12.159 Fancy Triangle-Shaped Onigiri

Cycle 12 – Item 159

13 (Sun) June 2021

Fancy Triangle-Shaped Onigiri


by me

at home

-Changgok, Sujeong, Seongnam, Gyeonggi, Republic of Korea-

with the Family

Newbery 100 Medals, 100 Meals (50) (see also 100 NEWBERY M&Ms)

While reading the 100 books that have been awarded the annual Newbery Medal since 1922, I will also attempt to create one dish for every book, a dish that is directly referenced in or indirectly inspired by the events of the book.  Food plays a strong role in many of the stories; not surprising as the characters in most of the books are faced with adversity of some sort, including poverty, so they’re often very hungry and thus grateful whenever they get a bite to eat – as we all should be at every meal (i.e., give us this day our daily bread).  The dishes will be featured as posts on Give Me This Day.

Kira Kira (2005) by Cynthia Kadohata.  Set in the 1950s, the book is about Katie Takeshima, whose family moves to Georgia after their supermarket in Iowa goes out of business.  Katie struggles to adapt to her environment, where she is the only Japanese-American in her class, her parents are overworked in their new jobs at the chicken hatchery, and her older sister and best-friend Lynn becomes more distant.

It was good.  Told from Katie’s first person perspective, the story isn’t really about immigrants, just a kid trying to grow up and make sense of the world, though signs of racism do appear – this being the Deep South, just a few years after WWII – even if Katie doesn’t pick up on them for what they are.  The book is ultimately about hope and courage: “kira-kira” = glittering shining, i.e., how Lynn teaches Katie to look ahead towards a brighter future.

In contrast to my criticisms against books about immigrants, minorities, slaves, foreign lands written by White American authors who have no business doing so, I do appreciate that Kira-Kira was written by a Japanese-American author.  Though I’m not Japanese-American, I can attest as an Asian-American that the tone and details felt generally authentic.   

However, I’m rather weary of how Asian-Americans are constantly portrayed in fiction as immigrants – characters always work in or own a supermarket/restaurant/dry-cleaner, speak broken English, try to maintain cultural ties to the motherland – whether in books or movies or TV programs.  I’m also wary that such portrayals perpetuate the “perpetual foreigner” problem, as manifested these days through the rise in violence against Asian-Americans.  This is why I found, for example, When You Trap a Tiger (2021) (12.075 Bibim Naeng Myeon) and Hello, Universe (2018) (11.282 Crustless Ham, Lettuce, and Tomato Sandwich) quite refreshing in featuring strong characters who are Asian American but not struggling immigrants.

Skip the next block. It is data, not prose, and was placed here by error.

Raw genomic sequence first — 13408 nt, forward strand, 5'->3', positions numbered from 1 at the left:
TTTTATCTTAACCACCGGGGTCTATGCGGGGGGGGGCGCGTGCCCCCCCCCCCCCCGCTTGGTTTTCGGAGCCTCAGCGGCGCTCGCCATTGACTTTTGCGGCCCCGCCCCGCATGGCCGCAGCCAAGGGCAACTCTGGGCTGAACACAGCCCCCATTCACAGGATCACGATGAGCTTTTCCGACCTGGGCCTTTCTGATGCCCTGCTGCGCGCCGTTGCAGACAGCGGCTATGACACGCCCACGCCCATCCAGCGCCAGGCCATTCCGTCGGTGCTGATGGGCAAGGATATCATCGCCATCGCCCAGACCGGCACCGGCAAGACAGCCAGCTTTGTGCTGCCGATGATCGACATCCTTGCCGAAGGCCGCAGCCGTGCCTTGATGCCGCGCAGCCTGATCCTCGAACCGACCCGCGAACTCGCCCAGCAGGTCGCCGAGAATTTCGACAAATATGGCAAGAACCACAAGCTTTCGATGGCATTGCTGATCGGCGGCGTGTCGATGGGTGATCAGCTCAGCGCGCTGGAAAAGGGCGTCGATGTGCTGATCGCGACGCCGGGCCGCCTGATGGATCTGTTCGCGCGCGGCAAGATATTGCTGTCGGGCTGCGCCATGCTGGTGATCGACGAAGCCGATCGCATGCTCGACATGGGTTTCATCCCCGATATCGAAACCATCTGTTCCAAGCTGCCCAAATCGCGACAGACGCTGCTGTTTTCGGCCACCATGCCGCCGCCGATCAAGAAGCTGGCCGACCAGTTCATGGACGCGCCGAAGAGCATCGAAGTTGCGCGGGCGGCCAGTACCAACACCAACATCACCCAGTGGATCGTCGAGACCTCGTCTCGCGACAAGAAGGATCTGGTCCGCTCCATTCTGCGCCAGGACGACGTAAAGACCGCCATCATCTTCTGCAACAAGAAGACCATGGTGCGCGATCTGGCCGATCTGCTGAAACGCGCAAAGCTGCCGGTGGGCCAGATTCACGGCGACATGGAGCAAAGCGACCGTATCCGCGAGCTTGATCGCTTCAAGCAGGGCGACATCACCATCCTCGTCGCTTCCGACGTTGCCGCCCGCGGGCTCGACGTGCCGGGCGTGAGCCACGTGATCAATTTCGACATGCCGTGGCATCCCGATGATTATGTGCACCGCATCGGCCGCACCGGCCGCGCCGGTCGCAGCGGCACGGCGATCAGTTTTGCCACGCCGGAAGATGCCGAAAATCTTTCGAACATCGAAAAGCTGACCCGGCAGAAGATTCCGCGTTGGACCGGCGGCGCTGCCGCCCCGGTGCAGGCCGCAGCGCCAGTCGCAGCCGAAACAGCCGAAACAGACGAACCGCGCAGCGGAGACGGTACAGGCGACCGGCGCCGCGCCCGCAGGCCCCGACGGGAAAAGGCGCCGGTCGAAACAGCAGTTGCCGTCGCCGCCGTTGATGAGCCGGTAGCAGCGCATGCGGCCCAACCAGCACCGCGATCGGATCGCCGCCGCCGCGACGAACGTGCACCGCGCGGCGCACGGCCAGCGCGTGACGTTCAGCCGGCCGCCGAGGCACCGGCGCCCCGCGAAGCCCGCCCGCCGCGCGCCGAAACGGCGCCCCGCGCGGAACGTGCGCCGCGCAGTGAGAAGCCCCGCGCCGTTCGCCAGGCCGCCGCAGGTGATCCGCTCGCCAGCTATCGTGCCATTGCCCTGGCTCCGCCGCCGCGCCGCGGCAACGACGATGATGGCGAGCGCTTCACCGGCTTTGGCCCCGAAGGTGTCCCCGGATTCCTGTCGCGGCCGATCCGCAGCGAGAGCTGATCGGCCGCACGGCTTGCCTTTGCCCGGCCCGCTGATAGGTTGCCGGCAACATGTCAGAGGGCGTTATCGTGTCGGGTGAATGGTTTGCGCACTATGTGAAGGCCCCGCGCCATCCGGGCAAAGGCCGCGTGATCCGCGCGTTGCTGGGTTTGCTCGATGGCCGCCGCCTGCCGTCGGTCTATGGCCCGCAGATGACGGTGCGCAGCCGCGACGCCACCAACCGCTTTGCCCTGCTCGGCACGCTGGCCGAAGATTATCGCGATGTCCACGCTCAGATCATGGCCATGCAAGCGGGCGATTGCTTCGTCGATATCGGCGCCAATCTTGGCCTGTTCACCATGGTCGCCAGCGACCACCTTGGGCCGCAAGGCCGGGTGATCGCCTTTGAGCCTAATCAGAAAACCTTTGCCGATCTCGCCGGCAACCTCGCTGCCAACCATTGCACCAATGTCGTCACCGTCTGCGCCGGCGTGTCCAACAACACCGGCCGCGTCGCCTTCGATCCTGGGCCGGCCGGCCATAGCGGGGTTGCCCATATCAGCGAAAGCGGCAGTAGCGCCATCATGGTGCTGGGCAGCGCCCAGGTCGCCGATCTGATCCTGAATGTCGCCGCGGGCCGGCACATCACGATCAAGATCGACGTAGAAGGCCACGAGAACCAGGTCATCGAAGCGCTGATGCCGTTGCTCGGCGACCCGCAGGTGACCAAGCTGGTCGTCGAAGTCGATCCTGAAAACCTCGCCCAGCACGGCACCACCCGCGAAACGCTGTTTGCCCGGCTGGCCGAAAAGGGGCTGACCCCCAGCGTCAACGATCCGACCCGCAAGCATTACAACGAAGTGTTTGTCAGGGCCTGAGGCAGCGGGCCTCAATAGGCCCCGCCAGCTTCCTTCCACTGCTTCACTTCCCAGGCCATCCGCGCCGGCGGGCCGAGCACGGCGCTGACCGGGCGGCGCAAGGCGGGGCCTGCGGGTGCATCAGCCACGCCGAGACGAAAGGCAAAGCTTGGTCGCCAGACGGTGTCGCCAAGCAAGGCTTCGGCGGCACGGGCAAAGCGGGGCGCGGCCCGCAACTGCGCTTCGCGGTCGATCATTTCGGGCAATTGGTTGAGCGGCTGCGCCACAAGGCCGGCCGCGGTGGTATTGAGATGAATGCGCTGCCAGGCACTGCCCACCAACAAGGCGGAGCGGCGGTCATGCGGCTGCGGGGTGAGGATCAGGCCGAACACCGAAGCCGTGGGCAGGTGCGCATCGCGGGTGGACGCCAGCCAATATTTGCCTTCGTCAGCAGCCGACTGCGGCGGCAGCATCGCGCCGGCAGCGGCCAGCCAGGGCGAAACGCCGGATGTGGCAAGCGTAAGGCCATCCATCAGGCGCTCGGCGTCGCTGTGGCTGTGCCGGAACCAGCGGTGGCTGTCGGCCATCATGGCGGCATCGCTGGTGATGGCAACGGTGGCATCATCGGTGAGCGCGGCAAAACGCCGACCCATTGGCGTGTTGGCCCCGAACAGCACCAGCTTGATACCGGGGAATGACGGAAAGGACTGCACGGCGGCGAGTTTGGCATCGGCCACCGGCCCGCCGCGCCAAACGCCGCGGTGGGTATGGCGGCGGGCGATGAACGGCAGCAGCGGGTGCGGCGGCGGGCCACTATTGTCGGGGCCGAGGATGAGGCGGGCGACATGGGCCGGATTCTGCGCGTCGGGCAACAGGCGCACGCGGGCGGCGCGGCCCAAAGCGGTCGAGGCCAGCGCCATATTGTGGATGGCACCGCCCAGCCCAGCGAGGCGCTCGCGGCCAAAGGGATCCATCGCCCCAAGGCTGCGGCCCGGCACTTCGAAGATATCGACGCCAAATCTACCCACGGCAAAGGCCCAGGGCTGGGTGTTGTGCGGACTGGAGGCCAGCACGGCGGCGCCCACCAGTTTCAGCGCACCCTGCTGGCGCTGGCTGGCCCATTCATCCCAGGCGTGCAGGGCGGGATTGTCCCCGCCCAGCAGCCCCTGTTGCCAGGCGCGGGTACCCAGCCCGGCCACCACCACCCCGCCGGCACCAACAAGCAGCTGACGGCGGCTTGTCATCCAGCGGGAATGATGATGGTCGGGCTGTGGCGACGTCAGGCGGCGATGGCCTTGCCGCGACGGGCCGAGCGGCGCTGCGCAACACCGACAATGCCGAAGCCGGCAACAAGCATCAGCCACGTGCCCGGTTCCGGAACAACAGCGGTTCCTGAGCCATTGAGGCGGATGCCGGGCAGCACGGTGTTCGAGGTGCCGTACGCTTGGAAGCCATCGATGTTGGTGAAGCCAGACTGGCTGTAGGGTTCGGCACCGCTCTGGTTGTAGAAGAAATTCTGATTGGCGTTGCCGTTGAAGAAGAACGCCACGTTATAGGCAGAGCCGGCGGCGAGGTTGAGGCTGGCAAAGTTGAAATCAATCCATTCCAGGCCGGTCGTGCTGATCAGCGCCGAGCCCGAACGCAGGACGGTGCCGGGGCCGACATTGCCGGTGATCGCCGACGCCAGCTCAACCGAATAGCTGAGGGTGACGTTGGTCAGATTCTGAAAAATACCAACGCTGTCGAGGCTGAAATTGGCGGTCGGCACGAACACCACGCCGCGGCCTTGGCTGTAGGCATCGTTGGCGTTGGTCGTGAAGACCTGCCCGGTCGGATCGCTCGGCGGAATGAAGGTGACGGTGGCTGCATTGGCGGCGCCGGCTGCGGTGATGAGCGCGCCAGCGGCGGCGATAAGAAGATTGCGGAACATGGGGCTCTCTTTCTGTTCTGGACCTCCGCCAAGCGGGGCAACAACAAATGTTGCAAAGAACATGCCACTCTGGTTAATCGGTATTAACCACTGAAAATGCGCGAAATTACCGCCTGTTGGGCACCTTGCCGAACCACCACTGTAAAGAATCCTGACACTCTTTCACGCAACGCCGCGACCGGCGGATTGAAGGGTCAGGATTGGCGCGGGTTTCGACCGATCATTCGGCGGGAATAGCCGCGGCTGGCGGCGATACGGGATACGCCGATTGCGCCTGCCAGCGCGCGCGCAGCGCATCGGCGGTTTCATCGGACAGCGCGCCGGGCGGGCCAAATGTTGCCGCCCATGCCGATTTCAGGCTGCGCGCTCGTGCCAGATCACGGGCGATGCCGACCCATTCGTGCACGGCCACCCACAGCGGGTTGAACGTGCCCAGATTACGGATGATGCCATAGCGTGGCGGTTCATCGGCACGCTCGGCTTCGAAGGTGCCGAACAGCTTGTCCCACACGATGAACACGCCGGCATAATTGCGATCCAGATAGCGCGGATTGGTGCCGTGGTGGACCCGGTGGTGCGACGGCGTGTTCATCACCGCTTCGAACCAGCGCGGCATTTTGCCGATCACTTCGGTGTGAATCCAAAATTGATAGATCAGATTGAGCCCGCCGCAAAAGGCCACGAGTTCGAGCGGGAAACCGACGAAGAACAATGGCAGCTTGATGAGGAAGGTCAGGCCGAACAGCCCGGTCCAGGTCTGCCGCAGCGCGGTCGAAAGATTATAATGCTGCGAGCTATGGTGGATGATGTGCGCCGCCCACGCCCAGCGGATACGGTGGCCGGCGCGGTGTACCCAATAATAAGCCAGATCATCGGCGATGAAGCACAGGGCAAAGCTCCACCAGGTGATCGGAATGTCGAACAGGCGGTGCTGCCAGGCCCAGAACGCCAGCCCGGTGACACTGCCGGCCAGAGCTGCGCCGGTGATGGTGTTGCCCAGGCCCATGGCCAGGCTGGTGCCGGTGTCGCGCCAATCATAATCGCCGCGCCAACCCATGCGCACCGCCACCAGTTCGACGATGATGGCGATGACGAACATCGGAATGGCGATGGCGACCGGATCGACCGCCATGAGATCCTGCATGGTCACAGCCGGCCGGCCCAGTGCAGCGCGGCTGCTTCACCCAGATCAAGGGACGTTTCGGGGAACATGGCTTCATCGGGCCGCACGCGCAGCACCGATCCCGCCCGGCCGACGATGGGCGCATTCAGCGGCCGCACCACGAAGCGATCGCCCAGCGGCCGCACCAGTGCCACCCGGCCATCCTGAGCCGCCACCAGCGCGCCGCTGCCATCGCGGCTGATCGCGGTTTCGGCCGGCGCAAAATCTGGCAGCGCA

One critical detail that tends to be missing in books written by White American authors about other cultures – at least the early Newbery books (pre-1970s) – is food.  The absence of food is specially glaring when the book takes place in a culture rich with cuisine, such as China – Young Fu on the Upper Yangtze (1933) (11.348 Beggars’ Food) – or Spain – Shadow of a Bull (1965) (11.360 Jamón Serrano).  The idea of featuring food likely never even occurred to the authors, coming from mid-20th-century America, when food wasn’t really a big deal.

A seemingly small point, but onigiri plays an important role in Kira-Kira.

[paraphrased in part]

Rice balls are called onigiri, and they were the only thing I knew how to make.  To make onigiri, you wash your hands and cover your palms with salt.  Then you grab a handful of rice and shape it into a lump.  My mother made fancy triangle-shaped onigiri, with seaweed and pickled plums, but I just made the basic kind.  Someday I when I got older, I would have to learn to make the fancy onigiri too, or nobody would marry me. 

It’s what they eat, among other things, when the Japanese members of the community get together to socialize.  It’s what Katie’s mother makes for Katie to eat while waiting in the car during the mother’s workshift, because they don’t have money for a babysitter.  It serves as a cultural pivot point when Katie trades her rice balls to a newly acquainted White friend for bread.  It also symbolizes the Old World mentality that valued culinary skills in matrimonial marketability.

Only an author who had lived the life would even think to write about onigiri and incorporate it into the story at so many levels.

I’ve made variations of onigiri, even though not labelled as such (see for example 8.012 Spicy Tuna Samgak Gimbab; 12.064 Eighty Furred Young).

This time, I improvised a filling of canned tuna + masago + mayo + sriracha sauce, something along the lines of “spicy tuna” found in American sushi restaurants, and pressed them into rice sprinkled with black sesame seeds, using my triangular onigiri mold (I would have no problems getting married).  Taking Katie’s advice, I covered my palms in sea salt and pressed the triangles manually following the mold.  Finally, I wrapped them in strips of nori.

They were good.  The best part was the salt; freshly applied, the crystals were largely intact and popped with every bite; whereas soy sauce makes rice taste like soy sauce, the salt made the rice taste – surprisingly, though not surprisingly – ricier.  The spicy tuna filling was fine.  The seaweed, applied primarily for the purpose of garniture, also worked as a grip point for the onigiri to be pinched while eating.  I should make these more often.



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